We Have a Huge MN Reading List! And a Winner!
First of all, for anyone who tried to reach our site over the last 8 hours and couldn’t, we apologize. Our webhost decided to update our servers early this morning, and instead of the advertised “five minute” downtime, we suffered through 6 hours of no Hazel & Wren. Needless to say, we are not pleased.
We continued the contest over at the Hazel & Wren Facebook page, however, and at noon, put all of the names in a hat, and drew out our winner. We hope that everyone who wanted to participate was able to navigate their way to the Facebook page and do so, but if anyone missed their chance thanks to the site being down, we are very sorry. Please still feel free to suggest MN books (we’ll make sure Patrick sees them), and fear not, this won’t be the last contest we’ll do.
Our sincere thanks to everyone who suggested their favorite Minnesota books! We have a fairly splendid list to send to Patrick, for consideration in his “150 Best Minnesota Books” list. We’re over the moon.
Now on to the good stuff! Ladies & Gents: The List
(If the title was suggested by more than one person, we’ve indicated that. Also, if the suggester included their two cents on a book, we included those comments as well.)
Peter Bognanni, The House of Tomorrow.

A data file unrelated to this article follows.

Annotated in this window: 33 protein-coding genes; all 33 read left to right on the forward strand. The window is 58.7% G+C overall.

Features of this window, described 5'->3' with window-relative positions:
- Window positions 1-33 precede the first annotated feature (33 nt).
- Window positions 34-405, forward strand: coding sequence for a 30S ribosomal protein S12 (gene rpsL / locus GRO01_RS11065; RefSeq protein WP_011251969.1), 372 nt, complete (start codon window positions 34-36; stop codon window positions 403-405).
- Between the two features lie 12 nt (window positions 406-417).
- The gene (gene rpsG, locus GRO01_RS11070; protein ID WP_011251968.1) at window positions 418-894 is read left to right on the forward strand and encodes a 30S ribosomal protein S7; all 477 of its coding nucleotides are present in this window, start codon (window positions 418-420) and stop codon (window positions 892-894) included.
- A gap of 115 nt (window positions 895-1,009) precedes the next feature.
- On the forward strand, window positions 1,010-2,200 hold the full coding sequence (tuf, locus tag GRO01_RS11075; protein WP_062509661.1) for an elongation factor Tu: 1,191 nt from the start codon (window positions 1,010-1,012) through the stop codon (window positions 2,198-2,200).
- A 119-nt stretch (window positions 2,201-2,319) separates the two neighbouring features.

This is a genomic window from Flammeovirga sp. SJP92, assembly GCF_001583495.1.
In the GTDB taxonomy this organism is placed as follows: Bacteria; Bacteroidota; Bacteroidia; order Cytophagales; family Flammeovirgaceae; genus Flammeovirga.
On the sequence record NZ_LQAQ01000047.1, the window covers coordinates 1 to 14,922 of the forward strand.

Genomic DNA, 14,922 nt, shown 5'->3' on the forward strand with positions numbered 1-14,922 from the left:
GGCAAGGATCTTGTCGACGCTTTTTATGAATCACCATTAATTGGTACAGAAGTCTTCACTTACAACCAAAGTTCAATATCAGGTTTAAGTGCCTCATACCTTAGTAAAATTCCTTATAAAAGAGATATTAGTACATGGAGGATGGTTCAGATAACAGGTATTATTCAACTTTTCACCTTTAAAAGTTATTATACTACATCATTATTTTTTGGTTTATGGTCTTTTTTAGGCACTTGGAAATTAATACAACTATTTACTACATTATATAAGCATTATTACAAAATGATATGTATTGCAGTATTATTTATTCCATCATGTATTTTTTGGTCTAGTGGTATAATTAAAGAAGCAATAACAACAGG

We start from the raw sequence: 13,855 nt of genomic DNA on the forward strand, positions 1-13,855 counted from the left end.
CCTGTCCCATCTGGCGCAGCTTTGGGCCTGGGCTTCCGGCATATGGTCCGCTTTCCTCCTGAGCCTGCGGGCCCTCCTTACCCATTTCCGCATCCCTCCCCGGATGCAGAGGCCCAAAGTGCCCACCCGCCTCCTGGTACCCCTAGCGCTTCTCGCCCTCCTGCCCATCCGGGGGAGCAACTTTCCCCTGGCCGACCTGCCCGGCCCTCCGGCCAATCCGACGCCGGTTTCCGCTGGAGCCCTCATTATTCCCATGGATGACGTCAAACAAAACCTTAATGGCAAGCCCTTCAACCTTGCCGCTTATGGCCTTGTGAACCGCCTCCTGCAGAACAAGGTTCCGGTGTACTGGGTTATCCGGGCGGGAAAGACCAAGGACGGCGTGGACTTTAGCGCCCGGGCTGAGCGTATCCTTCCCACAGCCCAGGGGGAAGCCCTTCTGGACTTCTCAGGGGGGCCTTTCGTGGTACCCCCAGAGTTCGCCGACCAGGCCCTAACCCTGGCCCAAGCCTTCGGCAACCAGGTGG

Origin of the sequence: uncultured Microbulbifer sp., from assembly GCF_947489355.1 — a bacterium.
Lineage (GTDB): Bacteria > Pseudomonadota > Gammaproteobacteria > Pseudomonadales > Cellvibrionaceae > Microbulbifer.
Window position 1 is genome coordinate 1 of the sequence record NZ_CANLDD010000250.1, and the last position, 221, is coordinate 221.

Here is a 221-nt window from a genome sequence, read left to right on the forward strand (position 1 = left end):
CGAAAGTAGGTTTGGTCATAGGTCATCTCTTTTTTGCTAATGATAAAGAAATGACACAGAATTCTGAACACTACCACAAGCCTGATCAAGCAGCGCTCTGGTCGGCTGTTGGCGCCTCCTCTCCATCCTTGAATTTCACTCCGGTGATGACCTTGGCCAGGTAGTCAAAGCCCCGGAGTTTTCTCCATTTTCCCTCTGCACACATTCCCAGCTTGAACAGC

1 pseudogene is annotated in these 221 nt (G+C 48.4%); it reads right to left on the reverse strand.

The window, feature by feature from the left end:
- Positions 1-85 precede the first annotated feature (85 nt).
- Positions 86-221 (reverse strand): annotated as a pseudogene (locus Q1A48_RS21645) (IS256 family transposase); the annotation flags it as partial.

Louis Erdrich, The Plague of Doves and The Master Butchers Singing Club.
F. Scott Fitzgerald, The Great Gatsby. “The Great Gatsby is one of those books that I think people can’t help but continue to be fascinated and haunted by, even so many years after it was published. Also it has one of the best last lines of a book ever.”
Frances Cranmer Greenman, Higher Than the Sky, (1954). “Portraitist and columnist Frances Cranmer Greenman’s autobiography is a witty look at both high and low society in Minneapolis in the middle of the 20th century.”
Jon Hassler, Staggerford.
Scott Helmes, Poems 1972-1997.
Dylan Hicks, Boarded Windows (2 votes). “[It's] a future classic.”
Bill Holm, The Dead Get By With Everything, Coming Home Crazy, The Music of Failure (two votes), Boxelder Bug Variations. “[The Music of Failure] is my most treasured possession, and I visit it often. Bill–Minnesota’s modern Walt Whitman, a treasure, recipient of awards from all kinds of state and local organizations–call him what you will–he is no short of the best. If only we all had the eye to see as he sees.”
Coco Irvine & Peg Meier, Through No Fault of My Own, University of Minnesota Press (two votes). “It’s way charming.” “In her diggings through archives, Peg unearths some of the most wonderful stories, and this is without a doubt one of the best. A great look at the high life on 1920s Summit Ave through the eyes of a 13 yr old girl.”
Robert Kilbride, The Potboiler Quiz: How to Draw Stuff of How I Made $1786.00 in the Fine Arts in Only 16 Years, (1970). “It’s a shame painter, gallerist and columnist [Kilbride] never wrote a full-length book of essays, but his long out-of-print The Potboiler Quiz is a bizarre, hilarious glimpse into the mind of a true Minneapolis original.”
Meridel Le Seueur, North Star Country. “Le Seuer’s mosaic-like, almost dreamlike recounting of the state’s early history through the experiences of its common people is one of the most poetic books about Minnesota ever written.” Also, The Girl.
Brad Liening, Ghosts & Doppelgangers.
Eireann Lorsung, Music for Landing Planes By. “Meaty poetry touching on family, nature, migration, working with hands.”
Mary McCarthy, Memories of a Catholic Girlhood. “[It's] a wrenching look at an unhappy childhood in the Catholic slums of Whittier before World War I.”